Demonstrators outside the governor’s offices on Broad Street in Richmond Friday protest Gov. Ralph Northam’s decision to remove two members of the State Air Pollution Control Board as it weighs a crucial permit for the Atlantic Coast Pipeline. (Virginia Pipeline Resisters)
Gov. Ralph Northam named new members for the state’s air and water boards a day after he ignited the ire of environmental groups by removing air board members whose terms expired months ago just as the panel weighs a crucial permit for Dominion Energy’s Atlantic Coast Pipeline.
“We hope these new board members are qualified, but, frankly, we have no idea who they are,” said Mike Town, executive director of the Virginia League of Conservation Voters, in a statement.
“What we do know is that they are replacing two highly respected, well-qualified board members who dared to ask the hard questions about Dominion’s unnecessary and destructive pipeline, and that their appointments come just weeks before an important final vote on this project and on the heels of a contentious hearing where they raised serious concerns.”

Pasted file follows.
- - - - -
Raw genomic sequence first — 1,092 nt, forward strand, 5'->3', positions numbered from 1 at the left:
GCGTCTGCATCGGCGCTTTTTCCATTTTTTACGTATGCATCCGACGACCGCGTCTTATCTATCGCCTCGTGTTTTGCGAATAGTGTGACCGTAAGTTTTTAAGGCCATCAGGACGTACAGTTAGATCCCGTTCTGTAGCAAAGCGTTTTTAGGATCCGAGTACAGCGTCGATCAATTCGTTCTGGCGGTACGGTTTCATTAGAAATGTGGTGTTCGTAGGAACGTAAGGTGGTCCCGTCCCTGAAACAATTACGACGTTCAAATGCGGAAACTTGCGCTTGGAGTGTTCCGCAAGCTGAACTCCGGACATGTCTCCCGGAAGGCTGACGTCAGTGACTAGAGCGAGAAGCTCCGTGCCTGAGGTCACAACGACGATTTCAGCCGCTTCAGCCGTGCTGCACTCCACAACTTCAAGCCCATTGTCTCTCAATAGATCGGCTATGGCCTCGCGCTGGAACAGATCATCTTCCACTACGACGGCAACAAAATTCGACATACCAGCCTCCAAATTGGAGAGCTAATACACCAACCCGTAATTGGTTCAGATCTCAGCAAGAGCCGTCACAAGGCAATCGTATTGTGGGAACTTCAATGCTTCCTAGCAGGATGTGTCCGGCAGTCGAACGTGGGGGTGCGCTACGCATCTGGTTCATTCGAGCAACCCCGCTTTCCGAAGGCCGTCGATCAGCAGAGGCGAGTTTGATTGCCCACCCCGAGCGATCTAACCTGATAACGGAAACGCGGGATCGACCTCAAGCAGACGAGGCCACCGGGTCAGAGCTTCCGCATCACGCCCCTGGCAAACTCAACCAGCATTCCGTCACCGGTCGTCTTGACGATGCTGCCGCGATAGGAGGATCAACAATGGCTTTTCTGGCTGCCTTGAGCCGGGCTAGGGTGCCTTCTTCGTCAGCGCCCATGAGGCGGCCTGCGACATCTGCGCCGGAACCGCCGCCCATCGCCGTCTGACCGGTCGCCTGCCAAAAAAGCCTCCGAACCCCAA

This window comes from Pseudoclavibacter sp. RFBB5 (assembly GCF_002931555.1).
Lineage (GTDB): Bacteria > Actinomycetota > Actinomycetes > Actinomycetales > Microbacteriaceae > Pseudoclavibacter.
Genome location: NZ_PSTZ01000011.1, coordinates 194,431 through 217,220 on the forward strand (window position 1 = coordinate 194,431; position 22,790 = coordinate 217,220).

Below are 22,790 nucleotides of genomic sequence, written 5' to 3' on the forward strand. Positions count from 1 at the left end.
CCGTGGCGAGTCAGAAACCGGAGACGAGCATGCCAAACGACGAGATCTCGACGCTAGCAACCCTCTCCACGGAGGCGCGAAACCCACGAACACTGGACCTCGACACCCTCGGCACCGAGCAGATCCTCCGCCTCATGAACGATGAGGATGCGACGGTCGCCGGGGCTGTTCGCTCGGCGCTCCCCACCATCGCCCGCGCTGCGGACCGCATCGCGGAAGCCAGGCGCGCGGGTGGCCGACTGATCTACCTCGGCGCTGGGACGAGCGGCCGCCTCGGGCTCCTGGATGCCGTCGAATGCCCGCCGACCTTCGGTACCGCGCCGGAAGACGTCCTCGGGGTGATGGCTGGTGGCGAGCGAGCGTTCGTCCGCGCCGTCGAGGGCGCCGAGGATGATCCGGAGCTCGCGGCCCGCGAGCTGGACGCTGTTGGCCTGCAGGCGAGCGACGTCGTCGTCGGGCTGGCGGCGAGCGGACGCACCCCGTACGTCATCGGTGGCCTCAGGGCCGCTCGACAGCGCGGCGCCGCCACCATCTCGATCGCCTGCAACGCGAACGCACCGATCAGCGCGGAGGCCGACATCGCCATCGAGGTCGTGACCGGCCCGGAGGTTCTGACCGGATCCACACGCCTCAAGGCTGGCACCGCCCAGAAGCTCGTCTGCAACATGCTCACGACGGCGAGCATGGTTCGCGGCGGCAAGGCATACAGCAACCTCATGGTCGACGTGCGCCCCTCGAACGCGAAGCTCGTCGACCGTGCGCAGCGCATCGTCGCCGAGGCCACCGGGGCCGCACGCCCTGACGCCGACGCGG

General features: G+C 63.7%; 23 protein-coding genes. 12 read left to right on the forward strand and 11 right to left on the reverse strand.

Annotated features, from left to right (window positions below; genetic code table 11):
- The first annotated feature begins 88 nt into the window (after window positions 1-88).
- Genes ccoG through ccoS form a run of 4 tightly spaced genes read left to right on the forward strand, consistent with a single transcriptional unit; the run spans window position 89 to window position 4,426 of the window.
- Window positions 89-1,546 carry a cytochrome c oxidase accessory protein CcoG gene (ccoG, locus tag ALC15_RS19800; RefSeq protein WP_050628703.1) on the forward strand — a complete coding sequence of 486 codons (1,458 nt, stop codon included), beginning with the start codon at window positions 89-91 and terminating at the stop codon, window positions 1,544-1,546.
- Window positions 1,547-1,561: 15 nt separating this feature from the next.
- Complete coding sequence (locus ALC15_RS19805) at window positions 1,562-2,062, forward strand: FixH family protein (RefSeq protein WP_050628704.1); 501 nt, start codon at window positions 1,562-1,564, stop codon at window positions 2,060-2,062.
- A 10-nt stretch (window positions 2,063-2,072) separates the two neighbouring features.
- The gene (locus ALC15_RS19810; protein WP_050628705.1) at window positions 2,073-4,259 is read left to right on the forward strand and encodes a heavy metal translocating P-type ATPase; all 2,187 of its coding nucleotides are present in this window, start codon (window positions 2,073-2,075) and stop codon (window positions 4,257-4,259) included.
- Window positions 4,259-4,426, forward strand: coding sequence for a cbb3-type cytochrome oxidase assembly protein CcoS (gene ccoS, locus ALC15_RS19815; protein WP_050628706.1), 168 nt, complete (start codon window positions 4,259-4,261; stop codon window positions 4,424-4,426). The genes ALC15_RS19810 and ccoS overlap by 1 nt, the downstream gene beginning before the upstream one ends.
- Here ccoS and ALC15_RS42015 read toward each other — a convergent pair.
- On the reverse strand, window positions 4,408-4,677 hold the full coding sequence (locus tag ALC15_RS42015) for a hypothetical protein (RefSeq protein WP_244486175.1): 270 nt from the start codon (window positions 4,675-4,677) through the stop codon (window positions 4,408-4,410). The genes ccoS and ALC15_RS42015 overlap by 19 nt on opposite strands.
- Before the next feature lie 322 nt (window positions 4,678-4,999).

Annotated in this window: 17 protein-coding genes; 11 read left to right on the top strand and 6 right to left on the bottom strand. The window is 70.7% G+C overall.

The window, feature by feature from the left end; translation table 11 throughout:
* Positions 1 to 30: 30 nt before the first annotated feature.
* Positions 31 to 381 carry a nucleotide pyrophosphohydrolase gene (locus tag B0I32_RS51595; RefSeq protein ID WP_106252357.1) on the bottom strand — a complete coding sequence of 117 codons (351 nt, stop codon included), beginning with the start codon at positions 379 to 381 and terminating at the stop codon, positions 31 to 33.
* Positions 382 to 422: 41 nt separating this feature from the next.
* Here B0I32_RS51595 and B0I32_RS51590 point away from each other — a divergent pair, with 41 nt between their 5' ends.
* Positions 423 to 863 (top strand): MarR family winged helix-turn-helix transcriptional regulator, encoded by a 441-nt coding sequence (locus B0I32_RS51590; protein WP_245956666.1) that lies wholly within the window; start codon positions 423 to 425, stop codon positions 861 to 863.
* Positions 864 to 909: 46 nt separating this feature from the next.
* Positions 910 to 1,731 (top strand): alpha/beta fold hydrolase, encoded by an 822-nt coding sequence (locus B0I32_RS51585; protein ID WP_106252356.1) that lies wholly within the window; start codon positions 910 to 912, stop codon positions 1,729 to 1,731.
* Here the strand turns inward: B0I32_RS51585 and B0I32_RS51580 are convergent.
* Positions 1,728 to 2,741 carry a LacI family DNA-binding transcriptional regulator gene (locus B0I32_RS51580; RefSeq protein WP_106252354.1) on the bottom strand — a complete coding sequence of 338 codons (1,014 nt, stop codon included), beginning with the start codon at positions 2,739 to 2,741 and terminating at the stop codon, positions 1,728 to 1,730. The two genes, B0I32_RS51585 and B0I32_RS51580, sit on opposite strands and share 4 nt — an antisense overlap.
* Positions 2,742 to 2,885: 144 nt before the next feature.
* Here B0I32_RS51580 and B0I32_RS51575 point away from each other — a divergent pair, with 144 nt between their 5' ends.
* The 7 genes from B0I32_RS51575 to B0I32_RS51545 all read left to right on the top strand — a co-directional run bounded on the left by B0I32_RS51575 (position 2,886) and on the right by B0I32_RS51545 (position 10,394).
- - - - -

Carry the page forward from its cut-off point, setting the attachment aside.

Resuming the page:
The only explanation from Northam’s office for the timing of the move — the replaced members’ terms all expired in June — has been that he is “exercising his statutory authority to appoint members of his choosing to these board seats,” his spokeswoman, Ofirah Yheskel, said in a statement.
“The governor’s decision is not because of anything pending before the air board,” she added Friday.
Northam chose Gail Bush, a clinical manager at Inova Fairfax Medical Campus and Kajal B. Kapur of Kapur Energy Environment Economics, LLC, to replace two air board members.
Bush is part of Virginia Clinicians for Climate Action, a group of medical professionals who advocate for climate change solutions that protect community’s health, according to its website.
Kapur’s firm performs economic, policy, regulatory and environmental consulting work, providing “expert advice on these issues to consulting firms, consumer counsel offices, federal and international agencies, state and local governments, regulatory commissions and environmental quality offices,” according to its website.
‘A HUGE MISTAKE’
On Thursday, Northam removed Rebecca Rubin and Sam Bleicher from the air board. (Bleicher also serves on the board of the League of Conservation Voters).